If you have ever looked at the fuse board in your Coventry home, you will have seen that it is made of many different components. Each part of a fuse board plays a vital role in your electrical safety.
As experienced electricians, my team and I at Electrical Experts in Coventry are often asked to explain what the different parts of a fuse board do and why each one is necessary to fully protect you and your home. To help answer your questions, I have put together this short guide explaining all you need to know about the different parts of your fuse board.
What is a Fuse Board?
Your fuse board is the control centre of your Coventry property’s electrical system. A fuse board, or consumer unit as newer versions are known, distributes electricity to the various circuits in your property. If an electrical fault is detected, it cuts off the power to protect you and your home from the risks of electrical fire and shock. The different parts of a modern fuse board all have specific purposes, and each will protect you and your home from a particular kind of electrical hazard.
Fuse board or Consumer Unit?
As I have already mentioned, newer fuse boards are also known as consumer units and they are a little different to the older style fuse boards. Their primary function remains the same but the way they protect you, and the effectiveness of the way they do that, are quite distinct. The most important and easily recognisable differences between an older fuse board and a modern consumer unit is in how the power is cut during a fault. An older style fuse board has a set of removable fuses with a small wire inside which melts to cut the power. Whilst they can still protect you from some electrical risks, they are nowhere near as effective as consumer unit style fuse board and are much slower to react. They do not feature any of the additional protections that you find on a modern fuse board/consumer unit and, most importantly, do not meet current safety standards. If your fuse board is of an older style, you should arrange for a local electrician to perform a fuse board upgrade to keep you safe.
Now, lets look more closely at the parts of a newer fuse board/consumer unit:
If you only know one thing about the fuse board in your Coventry home, it should be where to find the main switch. Should you ever need to switch of the power in an emergency, such as a flood, it is the main switch that you would use. Your main switch quite simply controls the flow of mains power into your home. It will be clearly marked and easy to spot on your fuse board panel.
MCB is shorthand for Miniature Circuit Breaker. They are the row of small switches you see on your fuse board, and they protect your electrical circuits from damage caused by overcurrent. Common overcurrent events that cause an MCB to trip include power surges, overload caused using extension cords, and loose live wires in a circuit. Each MCB will be assigned to protect an individual circuit on your fuse board. If an issue is detected on that circuit, the MCB will switch off power instantaneously. To restore power, you just simply toggle the switch back to the on position.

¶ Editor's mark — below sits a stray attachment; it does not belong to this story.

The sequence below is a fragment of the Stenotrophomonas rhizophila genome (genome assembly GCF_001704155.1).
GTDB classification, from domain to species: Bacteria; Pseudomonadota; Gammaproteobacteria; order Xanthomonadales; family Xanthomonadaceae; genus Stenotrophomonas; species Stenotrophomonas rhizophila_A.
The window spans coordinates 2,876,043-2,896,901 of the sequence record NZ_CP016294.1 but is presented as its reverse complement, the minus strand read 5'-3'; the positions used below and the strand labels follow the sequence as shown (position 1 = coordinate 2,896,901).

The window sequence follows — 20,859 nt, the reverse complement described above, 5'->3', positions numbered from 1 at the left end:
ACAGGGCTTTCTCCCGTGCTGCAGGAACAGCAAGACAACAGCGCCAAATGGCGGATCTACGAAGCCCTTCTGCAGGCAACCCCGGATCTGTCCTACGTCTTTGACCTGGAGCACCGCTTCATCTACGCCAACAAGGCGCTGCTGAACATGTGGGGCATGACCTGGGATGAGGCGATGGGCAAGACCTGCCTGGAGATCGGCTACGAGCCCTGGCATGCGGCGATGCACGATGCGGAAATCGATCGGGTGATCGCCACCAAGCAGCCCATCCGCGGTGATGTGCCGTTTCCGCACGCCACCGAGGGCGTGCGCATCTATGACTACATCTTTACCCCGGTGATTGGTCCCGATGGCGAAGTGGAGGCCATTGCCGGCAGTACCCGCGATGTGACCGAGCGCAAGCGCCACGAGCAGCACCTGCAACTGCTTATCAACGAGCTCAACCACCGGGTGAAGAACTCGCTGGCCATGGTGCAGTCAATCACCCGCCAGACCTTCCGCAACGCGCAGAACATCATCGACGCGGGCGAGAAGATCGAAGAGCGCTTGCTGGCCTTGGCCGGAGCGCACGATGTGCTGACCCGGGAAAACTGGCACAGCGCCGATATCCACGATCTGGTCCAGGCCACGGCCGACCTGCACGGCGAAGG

RCDs are quite simply lifesaving devices. RCD stands for Residual Current Device and are one of the most important parts of the fuse board in your Coventry home. Incoming electrical supply passes through your RCD which feeds that supply to the MCBs. Whilst an MCB reacts to excessive current and is designed to protect your circuits, an RCD primarily protects people. They prevent electric shocks by cutting the power within milliseconds of detecting an imbalance. I cannot stress how important RCD protection is for your safety. If your current fuse board does not include RCDs, call in your electrician as soon as possible.
Some fuse boards will have RCBOs (Residual Current Breaker with Overcurrent) which combine the functions of an MCB and an RCD in place of separate MCBs and RCDs. RCBO’s provide the same high levels of protection as the individual parts, just in a combined unit.
A Surge Protection Device (SPD) protects your electrical equipment against high voltage power surges which are most commonly caused by lightning strikes. The excess current this introduces can damage your electrical equipment – often beyond repair. The average Coventry home now includes a significant amount of electronics and the cost to replace all of them would be eye wateringly high. Adding an SPD will protect you against this potential financial hit – not to mention the upset if a device containing precious photos is damaged. SPDs are a recent development and were not previously fitted as standard. As such, your fuse board may not have one. If you would like to add SPD protection, your local electrician will be happy to help.
I hope this guide has helped to answer some of your questions about the parts of your fuse board and how they work together to protect your home. If you have any further questions, my team and I at Electrical Experts will be happy to help. Based in Coventry, we are fully qualified, highly experienced and NICEIC registered professionals. Whether you would like an electrical inspection, a new fuse board installation, or to add an SPD, we are on hand to help. Contact us today.